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Old 04-15-2010, 07:44 PM   #21
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Absolutely right. If a helpdesk can tell you your password or PIN you should probably not be doing business with them.

Had to reset my (online bank) password yesterday. They require you to speak with an agent after you enter your new password to authenticate you. The first thing the agent told me is "do not tell me your old password or your new password.".

Then he proceeded to ask me 5 or 6 questions that only the account holder would know -- where did you open the account, how do you move money in and out, SSN, a couple of secret question/answer things I entered when opening the account.

Now, the phone call was setup by some kind of third party thingy that you click on in their web site. It called me and told me it was connecting me with an agent. Then it occurred to me that I could have been phished. I explained to the agent that I just gave out a lot of my account information to someone I was not absolutely certain was an (insert name of online bank) agent. So I asked him to tell me the account balance and the last two transactions. He passed my little authentication test.

Sorry for drifting a little.
Not much of a drift, the thread is about security passwords
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Old 04-15-2010, 07:44 PM   #22
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I've been hacked into on my amazon account and iTune account at two different times in the past; maybe someone saw my passwords go by via an not secured wireless network some place or what, I don't know. But after that, it makes more sense to me to change passwords occasionally (which I don't currently do though. I don't leave automatic purchasing with stored credit card info anymore is the change I made, after changing all the passwords in practically every account I could remember using).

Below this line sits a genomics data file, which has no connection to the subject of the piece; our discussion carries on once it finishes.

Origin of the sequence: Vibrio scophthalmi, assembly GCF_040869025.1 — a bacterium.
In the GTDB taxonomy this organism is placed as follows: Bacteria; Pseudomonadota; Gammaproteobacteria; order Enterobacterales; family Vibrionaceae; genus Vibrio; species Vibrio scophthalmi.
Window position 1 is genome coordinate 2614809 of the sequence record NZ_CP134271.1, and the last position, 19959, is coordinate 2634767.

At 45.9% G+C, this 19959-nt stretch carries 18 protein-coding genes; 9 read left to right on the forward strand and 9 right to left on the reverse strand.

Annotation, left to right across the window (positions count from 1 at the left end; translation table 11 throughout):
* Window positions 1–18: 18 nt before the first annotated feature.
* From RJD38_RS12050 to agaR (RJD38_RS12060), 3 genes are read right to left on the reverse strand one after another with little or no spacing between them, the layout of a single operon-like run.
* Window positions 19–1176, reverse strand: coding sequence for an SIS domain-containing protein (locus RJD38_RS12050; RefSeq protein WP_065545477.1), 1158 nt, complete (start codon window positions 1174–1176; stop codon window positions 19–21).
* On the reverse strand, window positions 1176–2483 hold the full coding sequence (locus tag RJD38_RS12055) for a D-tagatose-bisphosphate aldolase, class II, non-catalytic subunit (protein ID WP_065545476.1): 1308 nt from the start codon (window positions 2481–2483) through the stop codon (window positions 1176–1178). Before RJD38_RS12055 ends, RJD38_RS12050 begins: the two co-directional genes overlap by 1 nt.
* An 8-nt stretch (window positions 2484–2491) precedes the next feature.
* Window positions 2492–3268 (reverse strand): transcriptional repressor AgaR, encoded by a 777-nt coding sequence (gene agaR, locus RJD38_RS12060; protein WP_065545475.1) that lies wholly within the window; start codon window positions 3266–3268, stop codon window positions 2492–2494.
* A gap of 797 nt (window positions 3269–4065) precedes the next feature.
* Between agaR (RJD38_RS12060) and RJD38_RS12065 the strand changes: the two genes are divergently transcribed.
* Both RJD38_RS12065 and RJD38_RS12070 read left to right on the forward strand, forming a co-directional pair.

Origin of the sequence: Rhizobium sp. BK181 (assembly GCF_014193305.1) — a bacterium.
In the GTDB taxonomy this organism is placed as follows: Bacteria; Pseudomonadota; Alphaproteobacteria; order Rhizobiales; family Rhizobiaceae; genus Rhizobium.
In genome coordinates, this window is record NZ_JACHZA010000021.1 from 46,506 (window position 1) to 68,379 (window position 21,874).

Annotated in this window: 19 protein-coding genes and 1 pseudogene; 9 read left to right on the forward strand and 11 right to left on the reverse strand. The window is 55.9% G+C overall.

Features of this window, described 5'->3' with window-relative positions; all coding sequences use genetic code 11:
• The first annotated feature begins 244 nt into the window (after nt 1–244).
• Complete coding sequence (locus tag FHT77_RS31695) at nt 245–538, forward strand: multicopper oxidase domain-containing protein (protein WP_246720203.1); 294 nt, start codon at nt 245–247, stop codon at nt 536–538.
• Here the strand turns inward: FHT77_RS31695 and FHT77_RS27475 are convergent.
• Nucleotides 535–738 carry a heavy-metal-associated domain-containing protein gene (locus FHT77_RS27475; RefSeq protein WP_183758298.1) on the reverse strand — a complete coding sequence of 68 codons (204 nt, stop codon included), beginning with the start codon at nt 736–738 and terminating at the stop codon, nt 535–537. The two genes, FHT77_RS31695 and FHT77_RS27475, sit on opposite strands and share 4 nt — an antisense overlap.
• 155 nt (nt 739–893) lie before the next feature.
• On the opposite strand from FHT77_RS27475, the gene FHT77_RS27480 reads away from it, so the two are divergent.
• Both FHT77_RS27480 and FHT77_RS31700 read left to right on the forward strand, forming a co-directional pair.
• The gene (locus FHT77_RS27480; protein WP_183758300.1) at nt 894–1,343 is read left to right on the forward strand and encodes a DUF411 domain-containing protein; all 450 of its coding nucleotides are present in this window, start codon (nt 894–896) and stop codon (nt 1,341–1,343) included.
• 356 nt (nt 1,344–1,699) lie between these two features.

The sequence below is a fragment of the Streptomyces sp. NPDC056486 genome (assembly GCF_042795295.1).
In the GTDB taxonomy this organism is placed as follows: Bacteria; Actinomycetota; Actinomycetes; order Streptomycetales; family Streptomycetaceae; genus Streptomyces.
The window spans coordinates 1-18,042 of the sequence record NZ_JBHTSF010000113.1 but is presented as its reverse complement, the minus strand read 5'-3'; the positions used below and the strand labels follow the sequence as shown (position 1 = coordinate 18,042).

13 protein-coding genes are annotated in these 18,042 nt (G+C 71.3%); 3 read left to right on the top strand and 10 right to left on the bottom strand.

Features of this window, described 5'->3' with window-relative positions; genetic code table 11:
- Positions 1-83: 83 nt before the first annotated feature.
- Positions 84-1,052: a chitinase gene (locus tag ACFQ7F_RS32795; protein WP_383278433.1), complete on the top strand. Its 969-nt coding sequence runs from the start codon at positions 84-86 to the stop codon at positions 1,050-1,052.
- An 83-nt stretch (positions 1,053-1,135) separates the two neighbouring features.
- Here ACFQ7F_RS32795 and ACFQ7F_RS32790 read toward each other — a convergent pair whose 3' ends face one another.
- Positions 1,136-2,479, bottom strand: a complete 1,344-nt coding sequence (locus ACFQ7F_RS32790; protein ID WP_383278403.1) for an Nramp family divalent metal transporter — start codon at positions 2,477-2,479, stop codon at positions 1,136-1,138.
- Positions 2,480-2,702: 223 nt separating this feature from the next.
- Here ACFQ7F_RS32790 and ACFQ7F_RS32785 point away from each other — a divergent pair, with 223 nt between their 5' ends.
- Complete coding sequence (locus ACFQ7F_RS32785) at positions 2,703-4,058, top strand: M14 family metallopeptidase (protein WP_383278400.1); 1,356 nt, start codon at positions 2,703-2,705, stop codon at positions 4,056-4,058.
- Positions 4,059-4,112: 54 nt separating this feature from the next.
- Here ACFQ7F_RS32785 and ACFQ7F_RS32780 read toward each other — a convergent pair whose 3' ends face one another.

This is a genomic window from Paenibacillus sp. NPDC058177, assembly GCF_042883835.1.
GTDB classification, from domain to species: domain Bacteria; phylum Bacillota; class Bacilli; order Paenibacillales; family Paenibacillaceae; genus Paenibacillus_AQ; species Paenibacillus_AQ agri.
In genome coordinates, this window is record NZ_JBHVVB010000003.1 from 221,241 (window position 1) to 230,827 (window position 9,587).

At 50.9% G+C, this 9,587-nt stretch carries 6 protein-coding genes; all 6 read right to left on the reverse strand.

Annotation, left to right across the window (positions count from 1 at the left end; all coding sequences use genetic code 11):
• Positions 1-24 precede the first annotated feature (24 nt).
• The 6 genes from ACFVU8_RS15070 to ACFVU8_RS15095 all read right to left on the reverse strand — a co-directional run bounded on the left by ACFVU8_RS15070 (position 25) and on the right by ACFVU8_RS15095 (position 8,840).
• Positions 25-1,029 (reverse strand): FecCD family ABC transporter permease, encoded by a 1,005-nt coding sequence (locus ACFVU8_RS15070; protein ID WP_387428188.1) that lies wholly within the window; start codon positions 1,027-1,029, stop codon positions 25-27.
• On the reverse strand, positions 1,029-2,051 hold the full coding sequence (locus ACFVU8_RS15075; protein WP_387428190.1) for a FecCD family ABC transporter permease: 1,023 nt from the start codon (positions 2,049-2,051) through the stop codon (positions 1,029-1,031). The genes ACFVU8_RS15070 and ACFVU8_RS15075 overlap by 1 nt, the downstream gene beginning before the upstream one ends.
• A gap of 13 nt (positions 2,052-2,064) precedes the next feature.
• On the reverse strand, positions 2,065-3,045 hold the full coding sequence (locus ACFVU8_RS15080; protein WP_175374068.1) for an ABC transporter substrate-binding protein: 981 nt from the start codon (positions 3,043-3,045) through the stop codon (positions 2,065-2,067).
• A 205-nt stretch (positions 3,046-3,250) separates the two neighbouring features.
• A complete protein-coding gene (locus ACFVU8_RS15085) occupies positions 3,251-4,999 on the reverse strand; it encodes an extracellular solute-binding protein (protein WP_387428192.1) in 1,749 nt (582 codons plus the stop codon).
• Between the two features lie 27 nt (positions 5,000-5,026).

You can always wait until you get hacked into to change your password, like I did, if you want to live on the wild side.
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Old 04-15-2010, 08:21 PM   #23
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... maybe someone saw my passwords go by via an not secured wireless network some place or what, I don't know.
tmm, what you want to look for is in the URL (I believe it stands for Uniform Resource Locator or something like that) at the top of your browser -- the web address. If it starts with https: then you are pretty secure (pretty -- meaning about as secure as you can expect with currently available technology -- this data is encrypted -- the s at the end is the key). http: is plain text and anybody (who might be intercepting the feed) can see everything on the page. It doesn't matter if you are on a wired or wireless network. Of course wireless networks are easier for anybody (including hackers) to monitor because wireless networks broadcast their traffic such that anybody with a receiver can see it.

On a wireless network you are much more exposed than on a wired network.

Executive summary: for critical stuff, insist on https: rather than http: on either wired or wireless networks.
But your data on a wireless network is relatively safe when entered on an an https: site.
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Old 04-16-2010, 11:34 AM   #24
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The most common password is 123456. Second most common is 12345. Some creative minds at work there!

Darn. A whole 5 numbers minimum. I was hoping for only 4 as in 1234
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Old 04-16-2010, 12:56 PM   #25
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Darn. A whole 5 numbers minimum. I was hoping for only 4 as in 1234
Many insist on a minimum of 8 characters, but you can still use 1234 provided you convert it to Roman Numerals - MCCXXXIV (or IIIIIIIV if you count each digit as separate)
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Old 04-16-2010, 10:47 PM   #26
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Many insist on a minimum of 8 characters, but you can still use 1234 provided you convert it to Roman Numerals - MCCXXXIV (or IIIIIIIV if you count each digit as separate)
Hey, good idea about the roman numerals.

Actually, I only know a few passwords to the several hundred online accounts I have. The rest are randomized (at least 8 characters in length) and kept with password keeper software.
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